Dead in the Water

The United Nations Environment Programme reported yesterday that pollution has increased the number of oxygen-starved ‘dead zones’ in the world’s oceans and seas.

There are now about 200 of these sites—more than a third as many as there were two years ago. Nutrients such as phosphorus and nitrogen from sewage, fertilizer, animal waste, and fossil-fuel burning all trigger algal blooms. After one of these explosions, the phytoplankton die and are eaten by bacteria that use up the oxygen in the water.

Not only do dead zones affect fish stocks and oysters, they’re also a threat to people who depend upon fisheries for food and livelihoods, according to the UN.

The best known dead zone is in the Gulf of Mexico, which the Mississippi River dumps fertilizer into. Traditionally these areas have appeared in the Scandinavian fjords and the Baltic, Black and northern Adriatic seas, but now they are appearing off South America, China, Japan, south east Australia and New Zealand.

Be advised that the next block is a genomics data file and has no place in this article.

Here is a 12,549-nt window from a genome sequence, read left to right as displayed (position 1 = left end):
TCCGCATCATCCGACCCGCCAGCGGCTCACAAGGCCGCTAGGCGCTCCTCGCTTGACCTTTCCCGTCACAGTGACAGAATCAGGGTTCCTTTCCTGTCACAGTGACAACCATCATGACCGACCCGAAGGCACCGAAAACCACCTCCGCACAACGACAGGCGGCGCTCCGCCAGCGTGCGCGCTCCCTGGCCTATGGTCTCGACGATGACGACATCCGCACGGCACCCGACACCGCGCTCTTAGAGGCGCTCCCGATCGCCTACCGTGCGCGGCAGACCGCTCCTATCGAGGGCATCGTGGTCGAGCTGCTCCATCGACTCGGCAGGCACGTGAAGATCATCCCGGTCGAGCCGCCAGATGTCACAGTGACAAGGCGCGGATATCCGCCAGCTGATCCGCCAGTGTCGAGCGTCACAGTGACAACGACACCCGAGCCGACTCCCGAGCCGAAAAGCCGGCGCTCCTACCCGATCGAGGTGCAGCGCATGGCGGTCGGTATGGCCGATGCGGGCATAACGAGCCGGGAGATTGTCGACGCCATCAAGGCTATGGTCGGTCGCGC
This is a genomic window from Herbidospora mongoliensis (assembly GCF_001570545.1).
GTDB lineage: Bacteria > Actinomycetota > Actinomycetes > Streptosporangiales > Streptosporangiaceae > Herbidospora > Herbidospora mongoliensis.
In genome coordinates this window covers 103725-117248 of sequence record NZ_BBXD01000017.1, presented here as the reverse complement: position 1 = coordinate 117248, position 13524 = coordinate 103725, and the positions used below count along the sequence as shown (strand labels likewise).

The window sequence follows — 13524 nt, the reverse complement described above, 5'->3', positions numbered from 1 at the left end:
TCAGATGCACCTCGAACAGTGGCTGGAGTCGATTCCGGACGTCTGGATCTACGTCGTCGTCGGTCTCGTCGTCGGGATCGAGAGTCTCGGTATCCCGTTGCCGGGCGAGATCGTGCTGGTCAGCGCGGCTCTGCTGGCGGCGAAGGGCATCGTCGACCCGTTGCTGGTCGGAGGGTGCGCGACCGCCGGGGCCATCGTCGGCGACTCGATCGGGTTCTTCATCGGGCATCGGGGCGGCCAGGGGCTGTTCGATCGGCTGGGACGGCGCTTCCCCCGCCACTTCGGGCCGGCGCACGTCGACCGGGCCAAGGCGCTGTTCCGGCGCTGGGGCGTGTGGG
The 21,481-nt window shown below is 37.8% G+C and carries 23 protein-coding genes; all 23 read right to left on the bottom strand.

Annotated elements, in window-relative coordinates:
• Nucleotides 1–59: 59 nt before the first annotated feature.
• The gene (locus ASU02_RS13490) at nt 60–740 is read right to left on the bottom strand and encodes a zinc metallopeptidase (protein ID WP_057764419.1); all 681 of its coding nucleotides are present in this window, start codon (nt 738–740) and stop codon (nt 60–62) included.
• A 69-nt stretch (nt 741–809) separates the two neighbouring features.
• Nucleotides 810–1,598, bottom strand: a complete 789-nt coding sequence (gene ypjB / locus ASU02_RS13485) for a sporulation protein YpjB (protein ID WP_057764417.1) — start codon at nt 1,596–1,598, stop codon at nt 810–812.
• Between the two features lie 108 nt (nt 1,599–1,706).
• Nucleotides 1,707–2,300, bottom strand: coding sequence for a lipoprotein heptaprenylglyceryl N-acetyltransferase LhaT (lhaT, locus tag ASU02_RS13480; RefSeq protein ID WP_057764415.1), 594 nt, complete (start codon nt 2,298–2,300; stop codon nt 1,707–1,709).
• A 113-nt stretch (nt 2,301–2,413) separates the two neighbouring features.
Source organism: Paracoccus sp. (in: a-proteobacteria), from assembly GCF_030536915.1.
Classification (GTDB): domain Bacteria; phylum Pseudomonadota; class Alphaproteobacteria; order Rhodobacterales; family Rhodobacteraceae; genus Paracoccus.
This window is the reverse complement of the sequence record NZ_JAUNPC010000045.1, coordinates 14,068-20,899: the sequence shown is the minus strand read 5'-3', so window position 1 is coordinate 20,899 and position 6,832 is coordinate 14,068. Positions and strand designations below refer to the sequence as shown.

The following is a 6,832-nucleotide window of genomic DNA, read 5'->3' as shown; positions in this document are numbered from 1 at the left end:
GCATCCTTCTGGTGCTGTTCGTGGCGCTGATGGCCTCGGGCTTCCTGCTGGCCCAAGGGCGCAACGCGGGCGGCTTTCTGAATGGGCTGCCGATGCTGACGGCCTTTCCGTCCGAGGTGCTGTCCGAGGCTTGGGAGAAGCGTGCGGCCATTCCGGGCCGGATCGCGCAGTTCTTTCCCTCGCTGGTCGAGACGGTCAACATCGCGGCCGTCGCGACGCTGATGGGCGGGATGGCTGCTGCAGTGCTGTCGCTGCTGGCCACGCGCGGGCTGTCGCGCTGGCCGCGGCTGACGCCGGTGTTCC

The lesson: Pollution isn’t just bad for human health—it’s no day at the beach for our marine neighbors either.


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Issue 25

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